War of the Rebellion: Serial 081 Page 0085 Chapter LII. CORRESPONDENCE, ETC. - UNION.

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GENERAL BUTLER'S HEADQUARTERS, June 15, 1864-2 a.m.

Brigadier-General GRAHAM,

Commanding Army Gun-Boats:

Send the Jesup to Fort Powhatan to cover the crossing of the army at that bridge.

By command of Major-General Butler:

FRED. MARTIN,

Captain and Commissary of Musters.

WAR DEPARTMENT,

Washington City, June 15, 1864-1 p.m.

Lieutenant Colonel H. BIGS:

If you have not already done so, send to Fort Powhatan immediately every vessel which can be useful in ferrying troops and trains.

M. C. MEIGS,

Quartermaster-General.

HEADQUARTERS DISTRICT OF NORTH CAROLINA,

New Berne, N. C., June 15, 1864.

Major General B. F. BUTLER,

Commanding Dept. of Virginia and North Carolina, Fort Monroe, Va.:

GENERAL: Your letter of the 5th with the inclosures I received. At the time I received them Colonel Jourdan was with the blockading fleet off Wilmington, where he had gone to again consult with Captain Sands. The surf-boats (only three) arrived from Fort Monroe, and with launches, small boats, &c., we could get together here, we could have landed about 400 men at a time. So much had been consumed, however, and there had been so much unguarded conversation about the matter, that I was not surprised to hear that our intentions were suspected below, and when Colonel Jourdan attempted, as before, to land in a small boat or to send one to the shore the whole country appeared to be alarmed, and heavy firing with musketry and from the heavy guns at Fort Fisher commenced immediately. In addition to this, heavy gales have been blowing constantly for more than a week, and no small boats could live or hope to make a landing. All this has convinced me that for the present at least this particular expedition must be abandoned and we must improve our time in some other way. I am just leaving for Morehead to arrange another expedition, which has for its object the cutting of the railroad in the vicinity of Wilmington, and hope even to destroy the long bridge over Northeast Cape Fear River. Several columns (all small of course) will move at the same time, and I think that as only one or two officers know anything of this affair it will accomplish something. I write very hurriedly, which must account for the appearance of this. I will write more fully in a day or two. Small parties of rebels, principally horse stealers, have appeared in the lower counties, and our cavalry here are after them.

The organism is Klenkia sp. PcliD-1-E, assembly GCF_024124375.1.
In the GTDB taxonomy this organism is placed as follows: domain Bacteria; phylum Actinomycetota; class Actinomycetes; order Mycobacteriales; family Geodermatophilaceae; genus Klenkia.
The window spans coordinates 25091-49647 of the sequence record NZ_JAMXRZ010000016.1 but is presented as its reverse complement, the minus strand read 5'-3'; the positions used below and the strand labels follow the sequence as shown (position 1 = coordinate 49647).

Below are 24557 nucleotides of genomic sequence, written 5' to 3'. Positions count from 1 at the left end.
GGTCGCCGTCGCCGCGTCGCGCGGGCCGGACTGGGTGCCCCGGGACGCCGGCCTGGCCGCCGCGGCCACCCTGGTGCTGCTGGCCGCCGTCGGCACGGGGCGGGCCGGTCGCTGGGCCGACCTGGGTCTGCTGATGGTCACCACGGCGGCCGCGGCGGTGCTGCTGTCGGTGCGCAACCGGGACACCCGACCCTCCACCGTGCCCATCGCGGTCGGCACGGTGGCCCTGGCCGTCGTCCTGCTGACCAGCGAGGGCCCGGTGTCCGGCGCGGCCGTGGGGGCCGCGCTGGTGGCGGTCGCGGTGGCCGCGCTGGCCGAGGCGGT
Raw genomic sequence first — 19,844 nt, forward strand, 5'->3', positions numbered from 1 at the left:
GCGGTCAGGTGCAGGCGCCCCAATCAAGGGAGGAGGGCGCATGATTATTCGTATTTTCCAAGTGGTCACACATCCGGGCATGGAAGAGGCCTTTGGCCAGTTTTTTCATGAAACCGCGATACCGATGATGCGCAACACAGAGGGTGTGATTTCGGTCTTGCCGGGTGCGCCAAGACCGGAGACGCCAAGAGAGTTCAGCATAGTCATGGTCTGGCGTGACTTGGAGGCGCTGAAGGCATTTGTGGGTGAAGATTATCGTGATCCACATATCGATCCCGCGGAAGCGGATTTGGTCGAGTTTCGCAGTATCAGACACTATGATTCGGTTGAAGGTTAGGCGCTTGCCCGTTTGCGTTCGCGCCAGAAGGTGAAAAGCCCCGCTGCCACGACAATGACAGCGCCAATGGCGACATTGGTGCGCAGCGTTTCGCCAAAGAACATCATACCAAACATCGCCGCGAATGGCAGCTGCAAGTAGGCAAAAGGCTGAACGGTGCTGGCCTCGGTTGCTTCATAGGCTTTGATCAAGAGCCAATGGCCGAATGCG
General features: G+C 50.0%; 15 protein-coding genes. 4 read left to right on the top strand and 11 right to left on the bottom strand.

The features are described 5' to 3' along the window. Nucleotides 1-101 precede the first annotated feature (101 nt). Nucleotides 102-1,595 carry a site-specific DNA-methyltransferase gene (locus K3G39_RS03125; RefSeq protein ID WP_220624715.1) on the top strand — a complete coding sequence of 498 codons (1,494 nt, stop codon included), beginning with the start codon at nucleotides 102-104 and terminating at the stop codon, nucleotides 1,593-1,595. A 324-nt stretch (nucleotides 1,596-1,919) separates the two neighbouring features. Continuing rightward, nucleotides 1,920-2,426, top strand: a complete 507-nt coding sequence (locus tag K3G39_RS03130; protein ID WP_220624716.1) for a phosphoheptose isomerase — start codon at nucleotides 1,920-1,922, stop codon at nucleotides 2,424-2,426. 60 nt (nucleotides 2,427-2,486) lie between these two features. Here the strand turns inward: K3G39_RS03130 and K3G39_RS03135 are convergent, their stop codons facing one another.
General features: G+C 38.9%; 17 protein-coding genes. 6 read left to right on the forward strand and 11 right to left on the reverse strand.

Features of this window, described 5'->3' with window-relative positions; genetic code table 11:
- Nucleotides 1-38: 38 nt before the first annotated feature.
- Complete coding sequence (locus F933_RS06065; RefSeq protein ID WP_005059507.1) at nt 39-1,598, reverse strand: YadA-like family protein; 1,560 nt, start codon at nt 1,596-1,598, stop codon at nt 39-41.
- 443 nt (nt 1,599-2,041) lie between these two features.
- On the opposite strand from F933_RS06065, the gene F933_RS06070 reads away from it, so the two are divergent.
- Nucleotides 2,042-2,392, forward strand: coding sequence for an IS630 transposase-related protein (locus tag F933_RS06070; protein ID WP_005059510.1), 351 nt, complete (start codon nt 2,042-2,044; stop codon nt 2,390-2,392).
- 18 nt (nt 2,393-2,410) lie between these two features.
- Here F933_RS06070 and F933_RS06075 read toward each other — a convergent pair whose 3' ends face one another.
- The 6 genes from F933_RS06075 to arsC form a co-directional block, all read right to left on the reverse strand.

I am, general, very respectfully, your obedient servant,

I. N. PALMER,

Brigadier-General, Commanding.